Is flame temperature and the temperature above the flame about the same?

This is a practical question that looks not that academic.

I'm trying to design an integrated forge that can do heating and forging together. Blacksmiths usually make a forge kiln like Figure 2, as the air will be pumped in to provide more oxygen to the chemical reaction. I wonder if the coal surface, or the flame, and the air above the flame has the same temperature so that I could transfer the hot air to the anvil through a well heat-insulated pipe as Figure 1 shown below.

Sorry for my terrible graph, I don't have a graphic tablet :P

From daily experiences, we're really safe if we just keep a little bit distance and won't get hurt by the fire, because the heat energy of the fire is spread to the surroundings. My idea just seems, well, just seems not established.

I wonder if this hypothesis is true: Oxygen participates the reaction and the air should gain the heat the most first, meaning the air input just being heated to the flame temperature, and if it doesn't lose heat then it will keep the temperature in the pipe to the end of the pipe.

Furthermore, though if the temperatures are the same, will heat up by way in Figure 2 faster than figure 1? One of my another hypothesis is that oxygen molecules first react with carbon molecules and transfer the kinetic energy directly to both iron molecules and nitrogen molecules, and then the iron molecules transfer kinetic energy to the nitrogen else in the air, as the average temperature is the same but way 2 will gain temperature faster.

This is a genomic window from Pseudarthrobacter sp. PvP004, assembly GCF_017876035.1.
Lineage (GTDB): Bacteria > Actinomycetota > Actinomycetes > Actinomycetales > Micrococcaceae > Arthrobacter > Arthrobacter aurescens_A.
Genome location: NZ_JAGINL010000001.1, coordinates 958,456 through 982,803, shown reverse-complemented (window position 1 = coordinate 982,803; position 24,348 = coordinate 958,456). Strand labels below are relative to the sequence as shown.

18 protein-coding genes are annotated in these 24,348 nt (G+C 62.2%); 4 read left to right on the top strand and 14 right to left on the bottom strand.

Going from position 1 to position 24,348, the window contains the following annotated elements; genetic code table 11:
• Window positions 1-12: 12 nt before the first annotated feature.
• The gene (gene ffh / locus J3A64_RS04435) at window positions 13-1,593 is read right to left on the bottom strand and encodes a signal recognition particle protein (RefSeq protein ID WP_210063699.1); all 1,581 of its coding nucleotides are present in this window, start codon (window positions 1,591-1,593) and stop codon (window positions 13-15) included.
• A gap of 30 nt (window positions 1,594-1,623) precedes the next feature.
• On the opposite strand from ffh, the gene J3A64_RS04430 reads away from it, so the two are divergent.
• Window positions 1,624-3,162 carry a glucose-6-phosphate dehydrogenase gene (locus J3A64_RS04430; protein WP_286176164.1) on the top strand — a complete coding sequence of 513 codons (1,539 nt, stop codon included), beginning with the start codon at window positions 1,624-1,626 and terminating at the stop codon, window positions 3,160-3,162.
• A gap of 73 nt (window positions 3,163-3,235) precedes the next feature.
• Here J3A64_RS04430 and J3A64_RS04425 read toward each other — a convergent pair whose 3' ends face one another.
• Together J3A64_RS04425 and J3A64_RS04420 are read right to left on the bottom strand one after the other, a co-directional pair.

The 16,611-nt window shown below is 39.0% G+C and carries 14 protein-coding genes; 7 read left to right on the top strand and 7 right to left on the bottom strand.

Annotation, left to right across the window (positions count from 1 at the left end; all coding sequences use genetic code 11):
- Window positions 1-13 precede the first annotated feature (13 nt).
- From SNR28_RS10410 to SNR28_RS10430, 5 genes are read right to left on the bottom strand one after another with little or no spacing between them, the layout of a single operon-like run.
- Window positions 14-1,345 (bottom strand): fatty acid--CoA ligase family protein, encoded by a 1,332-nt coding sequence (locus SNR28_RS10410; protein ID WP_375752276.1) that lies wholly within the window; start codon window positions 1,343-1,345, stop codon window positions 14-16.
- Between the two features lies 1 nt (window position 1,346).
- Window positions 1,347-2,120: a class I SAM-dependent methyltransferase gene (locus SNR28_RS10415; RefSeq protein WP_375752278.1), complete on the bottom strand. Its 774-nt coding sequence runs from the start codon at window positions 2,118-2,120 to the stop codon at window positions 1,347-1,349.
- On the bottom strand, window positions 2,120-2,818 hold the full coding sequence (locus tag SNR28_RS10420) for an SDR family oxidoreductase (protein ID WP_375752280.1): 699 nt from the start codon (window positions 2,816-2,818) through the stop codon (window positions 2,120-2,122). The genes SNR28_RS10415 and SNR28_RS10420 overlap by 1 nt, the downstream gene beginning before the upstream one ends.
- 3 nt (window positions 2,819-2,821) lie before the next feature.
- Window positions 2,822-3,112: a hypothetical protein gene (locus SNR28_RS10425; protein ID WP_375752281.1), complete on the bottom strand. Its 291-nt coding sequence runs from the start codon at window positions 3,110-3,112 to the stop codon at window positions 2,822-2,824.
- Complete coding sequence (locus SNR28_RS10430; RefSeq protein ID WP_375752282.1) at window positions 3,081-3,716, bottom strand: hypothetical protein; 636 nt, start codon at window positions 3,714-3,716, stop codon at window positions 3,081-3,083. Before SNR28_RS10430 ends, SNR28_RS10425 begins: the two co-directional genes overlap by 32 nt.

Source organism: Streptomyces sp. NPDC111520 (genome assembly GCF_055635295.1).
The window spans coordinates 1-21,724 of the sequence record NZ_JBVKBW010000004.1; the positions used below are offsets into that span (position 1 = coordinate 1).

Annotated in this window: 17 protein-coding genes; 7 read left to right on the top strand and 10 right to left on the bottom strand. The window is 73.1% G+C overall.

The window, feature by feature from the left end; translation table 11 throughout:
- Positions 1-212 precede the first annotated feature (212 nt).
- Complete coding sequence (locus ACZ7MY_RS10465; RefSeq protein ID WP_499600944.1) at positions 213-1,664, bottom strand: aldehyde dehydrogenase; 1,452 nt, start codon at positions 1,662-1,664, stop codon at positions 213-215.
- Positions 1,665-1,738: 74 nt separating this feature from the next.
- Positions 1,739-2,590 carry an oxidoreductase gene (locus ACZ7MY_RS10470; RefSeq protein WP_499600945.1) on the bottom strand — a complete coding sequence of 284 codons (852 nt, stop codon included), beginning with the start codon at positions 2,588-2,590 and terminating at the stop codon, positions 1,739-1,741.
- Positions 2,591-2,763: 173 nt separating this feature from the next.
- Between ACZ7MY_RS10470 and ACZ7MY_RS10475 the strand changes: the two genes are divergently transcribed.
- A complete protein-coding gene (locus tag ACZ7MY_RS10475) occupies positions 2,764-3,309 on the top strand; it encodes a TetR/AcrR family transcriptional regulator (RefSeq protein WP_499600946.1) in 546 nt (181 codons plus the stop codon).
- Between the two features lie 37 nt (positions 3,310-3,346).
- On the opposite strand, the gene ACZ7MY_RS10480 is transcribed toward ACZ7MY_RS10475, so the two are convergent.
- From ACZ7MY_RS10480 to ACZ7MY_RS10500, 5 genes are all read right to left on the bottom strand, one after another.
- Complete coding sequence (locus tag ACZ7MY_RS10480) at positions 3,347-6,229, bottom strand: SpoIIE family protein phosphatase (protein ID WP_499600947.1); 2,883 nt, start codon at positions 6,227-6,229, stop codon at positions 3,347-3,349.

I'm TOTALLY not sure any of my hypotheses are right, and I don't have space to do the experiment safely, so I feel my hypotheses are fairly lacking explanations and I wonder if someone can tell me whether my design is practical :D

• Could you clarify what you want to heat up faster? Otherwise the only thing I can think of right now is that the heat equation has thermal conductivities in it, perhaps check some thermal conductivity tables... – Emil Oct 25 '18 at 22:00
• @Emil Metals, iron most often... well blacksmith do stuff with iron. – iry Oct 25 '18 at 22:06
• I have my doubts that the hot air at the anvil can do the job. There is a LOT of radiant heat given off by the coals. That radiant heat will not be given off at the anvil in your proposal. Of course, there is one way to find out, and that is to build the new device and give it a try. – David White Oct 25 '18 at 22:52
• The atoms are hottest (most K energy) just after they react and because they are so hot they transfer their energy to any other atom that is just hanging around (like nitrogen) so that means the original atoms are getting cooler. The further away the more atoms have interacted and the average temp will decrease. In theory you could feed in pure O2 but the pipe you propose may melt, too hot to handle!? An acetylene welding torch is always kept close to the metal. – PhysicsDave Oct 26 '18 at 0:39